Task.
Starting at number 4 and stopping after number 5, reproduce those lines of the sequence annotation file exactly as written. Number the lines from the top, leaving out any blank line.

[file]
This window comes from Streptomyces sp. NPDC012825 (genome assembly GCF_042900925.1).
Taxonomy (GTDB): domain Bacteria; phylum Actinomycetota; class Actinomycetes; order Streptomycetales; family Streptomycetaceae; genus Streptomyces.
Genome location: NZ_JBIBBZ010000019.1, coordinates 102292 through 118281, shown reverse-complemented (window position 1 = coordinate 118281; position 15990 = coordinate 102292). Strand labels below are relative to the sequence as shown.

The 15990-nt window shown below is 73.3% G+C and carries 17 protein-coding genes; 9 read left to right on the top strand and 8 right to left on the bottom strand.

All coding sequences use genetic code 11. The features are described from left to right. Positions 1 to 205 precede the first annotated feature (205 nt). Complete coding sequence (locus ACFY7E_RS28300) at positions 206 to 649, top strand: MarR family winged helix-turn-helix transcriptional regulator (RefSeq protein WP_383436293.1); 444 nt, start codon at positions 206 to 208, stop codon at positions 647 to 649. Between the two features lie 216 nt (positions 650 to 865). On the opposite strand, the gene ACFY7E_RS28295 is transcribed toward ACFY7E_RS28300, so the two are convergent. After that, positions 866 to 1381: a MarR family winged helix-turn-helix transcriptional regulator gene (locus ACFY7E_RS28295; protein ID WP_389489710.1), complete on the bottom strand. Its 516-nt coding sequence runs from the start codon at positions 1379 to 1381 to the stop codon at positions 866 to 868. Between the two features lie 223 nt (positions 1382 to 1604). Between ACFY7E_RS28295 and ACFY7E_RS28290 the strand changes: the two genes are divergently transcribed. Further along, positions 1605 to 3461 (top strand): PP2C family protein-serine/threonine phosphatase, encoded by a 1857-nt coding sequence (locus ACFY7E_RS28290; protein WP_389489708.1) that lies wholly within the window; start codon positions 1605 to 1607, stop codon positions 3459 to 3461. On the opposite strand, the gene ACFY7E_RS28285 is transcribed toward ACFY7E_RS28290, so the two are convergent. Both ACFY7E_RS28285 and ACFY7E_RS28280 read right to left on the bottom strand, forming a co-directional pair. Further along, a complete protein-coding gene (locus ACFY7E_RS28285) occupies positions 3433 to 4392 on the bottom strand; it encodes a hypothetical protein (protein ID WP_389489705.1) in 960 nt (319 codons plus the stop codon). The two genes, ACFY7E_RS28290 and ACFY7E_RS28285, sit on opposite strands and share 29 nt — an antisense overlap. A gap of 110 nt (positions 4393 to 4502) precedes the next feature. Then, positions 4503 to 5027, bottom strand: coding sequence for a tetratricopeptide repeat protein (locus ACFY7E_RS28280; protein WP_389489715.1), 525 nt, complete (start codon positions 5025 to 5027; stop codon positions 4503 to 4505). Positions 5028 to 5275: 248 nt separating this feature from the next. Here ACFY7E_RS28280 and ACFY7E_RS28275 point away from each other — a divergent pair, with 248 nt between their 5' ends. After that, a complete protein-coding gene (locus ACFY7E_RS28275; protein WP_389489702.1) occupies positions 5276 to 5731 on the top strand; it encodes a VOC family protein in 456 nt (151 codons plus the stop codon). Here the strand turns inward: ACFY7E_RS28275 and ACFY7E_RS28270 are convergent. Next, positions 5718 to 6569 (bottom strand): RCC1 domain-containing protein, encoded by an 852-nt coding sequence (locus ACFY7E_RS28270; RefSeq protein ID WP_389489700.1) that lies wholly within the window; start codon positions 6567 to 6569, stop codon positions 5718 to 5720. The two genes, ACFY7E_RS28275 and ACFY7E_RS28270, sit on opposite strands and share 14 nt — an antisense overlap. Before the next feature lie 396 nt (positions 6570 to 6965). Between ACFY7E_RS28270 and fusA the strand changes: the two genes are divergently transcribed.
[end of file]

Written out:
The 15990-nt window shown below is 73.3% G+C and carries 17 protein-coding genes; 9 read left to right on the top strand and 8 right to left on the bottom strand.

All coding sequences use genetic code 11. The features are described from left to right. Positions 1 to 205 precede the first annotated feature (205 nt). Complete coding sequence (locus ACFY7E_RS28300) at positions 206 to 649, top strand: MarR family winged helix-turn-helix transcriptional regulator (RefSeq protein WP_383436293.1); 444 nt, start codon at positions 206 to 208, stop codon at positions 647 to 649. Between the two features lie 216 nt (positions 650 to 865). On the opposite strand, the gene ACFY7E_RS28295 is transcribed toward ACFY7E_RS28300, so the two are convergent. After that, positions 866 to 1381: a MarR family winged helix-turn-helix transcriptional regulator gene (locus ACFY7E_RS28295; protein ID WP_389489710.1), complete on the bottom strand. Its 516-nt coding sequence runs from the start codon at positions 1379 to 1381 to the stop codon at positions 866 to 868. Between the two features lie 223 nt (positions 1382 to 1604). Between ACFY7E_RS28295 and ACFY7E_RS28290 the strand changes: the two genes are divergently transcribed. Further along, positions 1605 to 3461 (top strand): PP2C family protein-serine/threonine phosphatase, encoded by a 1857-nt coding sequence (locus ACFY7E_RS28290; protein WP_389489708.1) that lies wholly within the window; start codon positions 1605 to 1607, stop codon positions 3459 to 3461. On the opposite strand, the gene ACFY7E_RS28285 is transcribed toward ACFY7E_RS28290, so the two are convergent. Both ACFY7E_RS28285 and ACFY7E_RS28280 read right to left on the bottom strand, forming a co-directional pair. Further along, a complete protein-coding gene (locus ACFY7E_RS28285) occupies positions 3433 to 4392 on the bottom strand; it encodes a hypothetical protein (protein ID WP_389489705.1) in 960 nt (319 codons plus the stop codon). The two genes, ACFY7E_RS28290 and ACFY7E_RS28285, sit on opposite strands and share 29 nt — an antisense overlap. A gap of 110 nt (positions 4393 to 4502) precedes the next feature. Then, positions 4503 to 5027, bottom strand: coding sequence for a tetratricopeptide repeat protein (locus ACFY7E_RS28280; protein WP_389489715.1), 525 nt, complete (start codon positions 5025 to 5027; stop codon positions 4503 to 4505). Positions 5028 to 5275: 248 nt separating this feature from the next. Here ACFY7E_RS28280 and ACFY7E_RS28275 point away from each other — a divergent pair, with 248 nt between their 5' ends. After that, a complete protein-coding gene (locus ACFY7E_RS28275; protein WP_389489702.1) occupies positions 5276 to 5731 on the top strand; it encodes a VOC family protein in 456 nt (151 codons plus the stop codon). Here the strand turns inward: ACFY7E_RS28275 and ACFY7E_RS28270 are convergent. Next, positions 5718 to 6569 (bottom strand): RCC1 domain-containing protein, encoded by an 852-nt coding sequence (locus ACFY7E_RS28270; RefSeq protein ID WP_389489700.1) that lies wholly within the window; start codon positions 6567 to 6569, stop codon positions 5718 to 5720. The two genes, ACFY7E_RS28275 and ACFY7E_RS28270, sit on opposite strands and share 14 nt — an antisense overlap. Before the next feature lie 396 nt (positions 6570 to 6965). Between ACFY7E_RS28270 and fusA the strand changes: the two genes are divergently transcribed.